Ex tempore judgments

A number of judgments are given ex tempore, that is to say orally by the judge, whether due to pressure of time or for some other reason.In such instances an official transcript will or should become available subsequently. The time this takes will vary from case to case. However, it is seldom less than two weeks and may be more depending on a variety of factors such as the workload of the shorthand writer/transcription service, the availability of the judge and whether there are any queries arising out of the transcription.
Digests of ex tempore cases may be found on internet publications such as the All England Reporter service.
The All England Reporter is the only such service whose reports are prepared exclusively by barristers or qualified solicitors, whose name appears at the end of each digest, and hence meet the requirement stated in Halsbury’s as quoted above.

The reports are cited as [year] All ER (D) (number) (month), for example: Smith v Jones [2008] All ER (D) 999 (Nov). All England Reporter also provide links within its digests to cited cases within the same platform.

Neutral Citations

The practice of issuing neutral citations for judgments, that is to say citations not linked to any series of reports, was introduced in the Court of Appeal and Administrative Courts by Practice Note [2001] 1 All ER 193, and extended to the High Court by Practice Direction [2002] 1 All ER 351. The former practice note also introduced the practice of paragraph numbers in judgments. According to Lord Woolf CJ ([2001] 1 All ER 193, paras 2.3-2.4):
2.3 The neutral citation will be the official number attributed to the judgment by the court and must always be used on at least one occasion when the judgment is cited in a later judgment. Once the judgment is reported, the neutral citation will appear in front of the familiar citation from the law report series. Thus: Smith v Jones [2001] EWCA Civ. 10 at [30], [2001] QB. 124, [2001] 2 All ER. 364, etc. The paragraph number must be the number allotted by the court in all future versions of the judgment.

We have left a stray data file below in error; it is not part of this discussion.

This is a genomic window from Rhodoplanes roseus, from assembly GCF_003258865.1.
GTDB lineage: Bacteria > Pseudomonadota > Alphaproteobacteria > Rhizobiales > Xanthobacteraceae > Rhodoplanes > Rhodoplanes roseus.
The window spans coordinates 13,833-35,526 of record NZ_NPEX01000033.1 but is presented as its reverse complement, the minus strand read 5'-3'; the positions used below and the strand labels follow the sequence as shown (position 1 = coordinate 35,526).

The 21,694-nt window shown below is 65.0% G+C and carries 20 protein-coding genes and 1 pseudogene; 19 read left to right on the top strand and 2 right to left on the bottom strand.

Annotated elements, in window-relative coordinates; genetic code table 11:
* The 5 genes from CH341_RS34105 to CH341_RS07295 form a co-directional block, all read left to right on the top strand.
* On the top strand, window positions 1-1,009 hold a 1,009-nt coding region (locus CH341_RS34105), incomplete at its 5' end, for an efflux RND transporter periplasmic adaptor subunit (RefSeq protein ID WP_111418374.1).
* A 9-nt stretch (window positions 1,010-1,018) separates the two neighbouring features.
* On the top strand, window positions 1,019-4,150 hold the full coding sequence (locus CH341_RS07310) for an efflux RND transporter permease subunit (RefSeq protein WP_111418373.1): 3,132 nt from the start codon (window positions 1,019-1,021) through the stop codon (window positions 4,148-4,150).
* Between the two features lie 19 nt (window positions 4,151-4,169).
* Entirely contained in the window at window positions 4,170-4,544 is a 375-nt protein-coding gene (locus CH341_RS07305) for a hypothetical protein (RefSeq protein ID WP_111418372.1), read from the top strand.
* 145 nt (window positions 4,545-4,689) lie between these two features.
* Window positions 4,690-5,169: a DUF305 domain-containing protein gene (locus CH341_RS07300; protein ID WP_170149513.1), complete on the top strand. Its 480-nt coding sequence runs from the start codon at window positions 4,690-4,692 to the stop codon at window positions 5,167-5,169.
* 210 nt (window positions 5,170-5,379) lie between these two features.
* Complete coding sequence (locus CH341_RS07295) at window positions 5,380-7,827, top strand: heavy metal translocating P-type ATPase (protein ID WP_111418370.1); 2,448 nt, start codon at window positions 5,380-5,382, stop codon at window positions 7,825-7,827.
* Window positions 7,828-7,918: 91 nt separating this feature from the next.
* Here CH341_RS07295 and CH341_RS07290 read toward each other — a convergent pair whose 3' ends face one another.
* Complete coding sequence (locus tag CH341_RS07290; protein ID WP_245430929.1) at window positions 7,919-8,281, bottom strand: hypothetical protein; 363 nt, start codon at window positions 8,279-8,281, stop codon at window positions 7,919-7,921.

2.4 If a judgment is cited on more than one occasion in a later judgment, it will be of the greatest assistance if only one abbreviation (if desired) is used. Thus Smith v Jones [2001] EWCA Civ. 10 could be abbreviated on subsequent occasions to Smith v Jones, or Smith’s case, but preferably not both (in the same judgment).

Note: some websites have added neutral citations to cases prior to 2001. These have no authority as they were not issued by the court. They should accordingly be used with caution.

Monday, 16 June 2014

Arlott's Freakers, All Black Streakers and human rights

In the second test between the All Blacks and England over the weekend (in a sport which probably isn't receiving much attention at the moment), a streaker ran on the pitch and was apprehended by a security guard, who seemed to be auditioning for the All Black back row, such was the force of the tackle he unleashed.  The New Zealand Herald has a report here.

I have mentioned streakers in my forthcoming book on cricket and the law.  The "practice" as it were of streaking seems to have started in the mid-1970s, to the point where the American comedian Ray Stevens wrote a popular song on the theme.  One still finds the odd incident today despite the novelty having worn off faster than the average streakers' clothes.

From a legal perspective, a streaker would be committing two offences: (i) a public decency offence, usually found under the public order statutes; and (ii) trespass, since they would have no right to be on the field of play.

As to the first of those, I wonder if any might try some of the same arguments as Stephen Gough, the soi-dissant naked rambler, who has been arrested a number of times in Britain over the past few years, and usually deploys human rights arguments.  In particular, he argues that it is his right to free expression to display himself in the relevant fashion.  Although he has succeeded in establishing that by being naked in public he is manifesting his right of free expression, it has always been held that the public interest outweighs that manifestation of his right, and he has therefore been convicted and had any appeal dismissed.

As to the latter, trespassers can usually be removed with reasonable force, though the question seems to have arisen with the individual on Saturday as to what was "reasonable".  A few years ago the following ensued in a cricket match in Australia; it was held, correctly in my view, that the actions of the Australian batsman, Andrew Symonds, was in fact reasonable and he committed no offence:

From about 43 second in one can see why the streaker might have started to regret his actions.

Tuesday, 10 June 2014

Cases that Changed Our Lives, Volume 2

I am a contributing editor to this forthcoming book from LexisNexis.  I have written the chapter introductions, and an essay on the case of Eweida and others v the United Kingdom (App. Nos. 48420/10, 59842/10, 51671/10 and 36516/10). I will post more information on the book over the next few weeks.

Thursday, 5 June 2014